Chachic: Okay, i just got to that part. They've just started exploring the carnival.
Melissa: Things Will Be Revealed (unless you guessed them already?) and, as Donna said, it gets dark. It's good.
Chachic: Haha I don't think I've made any accurate guesses yet but we'll see.
Steph: It also gets a thumbs up from me although I think nice is probably the best word to use. I was 53% through on the kindle before I had any feeling of being sucked in which was a real shame but the momentum certainly builds from there. I'm still not totally sure if I like Natalie, a little bit "hands on hips stamping of feet" at times for me but I thought are Dad was great. Definitely gets dark latterly and I totally get the Carnivale references, also made me think of The Night Circus. But overall a lot of fun.
Heidi: I agree--it's slow going in the beginning. If I were to write an actual review I'd make some trussed-up analogy to a wind up automaton that starts out slow and then starts moving pretty frantically until it falls over. I think I spent a week reading the first half, and read the last in one sitting.
Like Donna said though, while I found the story gripping and loved how dark it was, I never really became deeply attached to the characters.
Also yes on Carnivale.
Donna: I find it funny that there really aren't too many people that can write that age really well, twelve, thirteen years old, either for boys or girls. Authors either age them too old or young and you end of with someone like Natalie who reads more like she's 11 or something out of a Dawson's Creek episode that you can't suspend your disbelief for. Miranda, I thought, was more accurate for her age and I do think Natalie was a bit immature. Especially considering the time I would figure children wouldn't actually be able to be children for that long.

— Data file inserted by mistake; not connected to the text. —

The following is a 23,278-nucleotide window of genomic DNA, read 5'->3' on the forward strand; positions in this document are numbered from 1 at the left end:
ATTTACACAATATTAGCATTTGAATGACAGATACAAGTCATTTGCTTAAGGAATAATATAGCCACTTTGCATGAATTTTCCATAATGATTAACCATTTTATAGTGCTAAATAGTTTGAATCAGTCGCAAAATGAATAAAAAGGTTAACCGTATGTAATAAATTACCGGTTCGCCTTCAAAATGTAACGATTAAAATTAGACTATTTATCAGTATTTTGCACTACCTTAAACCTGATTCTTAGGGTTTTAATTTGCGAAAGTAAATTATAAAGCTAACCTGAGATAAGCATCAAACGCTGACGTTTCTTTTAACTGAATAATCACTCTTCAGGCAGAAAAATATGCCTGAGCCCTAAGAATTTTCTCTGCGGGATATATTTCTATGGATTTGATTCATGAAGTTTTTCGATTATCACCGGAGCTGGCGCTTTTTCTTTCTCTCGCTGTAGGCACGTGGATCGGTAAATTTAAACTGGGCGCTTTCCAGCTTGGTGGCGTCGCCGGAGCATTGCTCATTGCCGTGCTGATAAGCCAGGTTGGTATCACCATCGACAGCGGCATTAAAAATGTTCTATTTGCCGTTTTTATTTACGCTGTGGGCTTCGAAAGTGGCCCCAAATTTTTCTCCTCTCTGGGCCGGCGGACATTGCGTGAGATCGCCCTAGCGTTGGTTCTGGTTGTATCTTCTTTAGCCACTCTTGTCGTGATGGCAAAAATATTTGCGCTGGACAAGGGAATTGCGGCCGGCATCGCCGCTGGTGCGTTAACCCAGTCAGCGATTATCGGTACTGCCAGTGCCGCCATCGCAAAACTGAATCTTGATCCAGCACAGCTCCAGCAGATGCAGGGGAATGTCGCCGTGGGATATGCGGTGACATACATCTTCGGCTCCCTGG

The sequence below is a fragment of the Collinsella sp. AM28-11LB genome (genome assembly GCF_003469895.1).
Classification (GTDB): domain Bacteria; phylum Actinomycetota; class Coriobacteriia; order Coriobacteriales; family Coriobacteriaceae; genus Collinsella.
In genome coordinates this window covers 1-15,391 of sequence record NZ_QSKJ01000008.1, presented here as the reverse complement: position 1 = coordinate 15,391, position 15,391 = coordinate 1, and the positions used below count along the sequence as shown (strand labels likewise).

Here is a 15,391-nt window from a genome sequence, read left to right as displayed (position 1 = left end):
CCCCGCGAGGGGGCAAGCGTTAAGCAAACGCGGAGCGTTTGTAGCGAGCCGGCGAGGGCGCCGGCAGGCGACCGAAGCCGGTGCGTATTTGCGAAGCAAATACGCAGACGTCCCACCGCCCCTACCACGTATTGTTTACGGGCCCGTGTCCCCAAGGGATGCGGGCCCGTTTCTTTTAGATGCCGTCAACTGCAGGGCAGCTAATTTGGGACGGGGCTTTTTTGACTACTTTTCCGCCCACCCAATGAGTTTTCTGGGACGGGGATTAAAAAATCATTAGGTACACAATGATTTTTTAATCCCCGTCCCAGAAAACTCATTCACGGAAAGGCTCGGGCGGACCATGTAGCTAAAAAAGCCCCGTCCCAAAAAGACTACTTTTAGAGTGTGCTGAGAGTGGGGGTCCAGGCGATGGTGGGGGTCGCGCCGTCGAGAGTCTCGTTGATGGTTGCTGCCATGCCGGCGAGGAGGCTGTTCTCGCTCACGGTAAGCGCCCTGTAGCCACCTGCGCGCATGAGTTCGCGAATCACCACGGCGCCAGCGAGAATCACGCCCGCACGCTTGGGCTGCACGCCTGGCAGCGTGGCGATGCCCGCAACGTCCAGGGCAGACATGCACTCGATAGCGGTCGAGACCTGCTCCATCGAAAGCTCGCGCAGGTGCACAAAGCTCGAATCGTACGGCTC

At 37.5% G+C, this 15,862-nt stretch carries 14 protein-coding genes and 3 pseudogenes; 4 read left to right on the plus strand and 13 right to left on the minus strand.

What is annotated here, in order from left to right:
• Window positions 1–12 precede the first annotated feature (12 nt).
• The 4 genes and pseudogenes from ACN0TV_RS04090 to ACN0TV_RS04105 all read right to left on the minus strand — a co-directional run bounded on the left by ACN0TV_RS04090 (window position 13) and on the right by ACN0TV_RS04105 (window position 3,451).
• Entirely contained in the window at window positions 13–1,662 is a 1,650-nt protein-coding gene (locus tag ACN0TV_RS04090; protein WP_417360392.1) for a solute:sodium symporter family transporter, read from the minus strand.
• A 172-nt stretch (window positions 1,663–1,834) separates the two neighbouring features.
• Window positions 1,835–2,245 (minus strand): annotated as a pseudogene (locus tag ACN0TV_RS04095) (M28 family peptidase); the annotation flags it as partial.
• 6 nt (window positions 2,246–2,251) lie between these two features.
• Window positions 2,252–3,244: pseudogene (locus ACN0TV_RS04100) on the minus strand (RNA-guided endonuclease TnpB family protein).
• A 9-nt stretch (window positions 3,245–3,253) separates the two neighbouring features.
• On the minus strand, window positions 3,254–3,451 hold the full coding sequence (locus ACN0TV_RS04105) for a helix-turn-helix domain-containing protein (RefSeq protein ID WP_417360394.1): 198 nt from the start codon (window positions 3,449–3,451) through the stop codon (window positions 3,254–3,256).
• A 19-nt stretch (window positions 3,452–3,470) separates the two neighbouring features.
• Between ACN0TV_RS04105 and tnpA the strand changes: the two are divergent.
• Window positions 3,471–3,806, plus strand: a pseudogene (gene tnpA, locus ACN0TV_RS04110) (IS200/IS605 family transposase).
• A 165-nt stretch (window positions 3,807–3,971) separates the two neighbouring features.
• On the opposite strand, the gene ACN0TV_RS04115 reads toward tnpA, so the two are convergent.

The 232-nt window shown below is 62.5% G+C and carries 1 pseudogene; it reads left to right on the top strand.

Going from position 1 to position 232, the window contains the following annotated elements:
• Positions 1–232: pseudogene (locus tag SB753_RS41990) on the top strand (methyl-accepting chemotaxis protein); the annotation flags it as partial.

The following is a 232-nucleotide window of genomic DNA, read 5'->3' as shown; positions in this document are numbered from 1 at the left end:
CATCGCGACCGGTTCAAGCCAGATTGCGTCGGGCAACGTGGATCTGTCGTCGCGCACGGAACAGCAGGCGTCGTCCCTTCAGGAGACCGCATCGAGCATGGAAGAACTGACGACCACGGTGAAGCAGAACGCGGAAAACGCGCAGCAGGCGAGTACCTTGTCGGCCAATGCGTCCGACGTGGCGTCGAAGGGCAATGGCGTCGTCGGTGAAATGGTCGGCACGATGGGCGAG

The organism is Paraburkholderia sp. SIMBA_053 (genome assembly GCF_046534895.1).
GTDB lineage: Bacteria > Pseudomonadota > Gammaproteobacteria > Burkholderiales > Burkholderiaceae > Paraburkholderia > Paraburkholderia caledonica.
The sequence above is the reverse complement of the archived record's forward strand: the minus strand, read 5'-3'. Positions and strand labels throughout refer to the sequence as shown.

Heidi: Natalie did seem more like 11. I was actually pretty surprised when I began reading, because I really thought this was YA but it comes across much more as MG. I suppose it's that middle ground that's as awkward to write as it is to live in. I feel like you never really WANT to be more grown up than when you're 12/13, and you struggle with still getting treated like a kid.
Authors that do write this age really well? I'd say Phillip Pullman's Lyra is the best example I can think of.
Some of my favorite MG authors even struggle here or avoid this age...Frances Hardinge's characters could be this age but are usually younger, Anne Ursu's Breadcrumbs I think would be a good 12 but is also younger, even September in Cat Valente's Fairyland series which I love I didn't really feel FELT her age until the latest where she's 14.
Chachic: I agree that the book reads more like MG than YA. I was even thinking that maybe that's why I wasn't enjoying it as much as I was expecting. But then I HAVE enjoyed MG novels in the past (like Frances Hardinge and Cat Valente) so I realized that wasn't it.
Chachic: I finished it last night. The pace does picks up once you reach the halfway mark and I agree with the word "nice" to describe the book as a whole but I don't think it will leave a lasting impression on me. I wasn't invested in Natalie as much as I would like.
Melissa: I don't know that I was invested in the characters as much as I was in the mood of the book. But, my 13 yo is reading it and she's complaining it's too slow. So, maybe my experience with the audiobook was better than just straight up reading it?Chachic: Maybe that had something to do with it.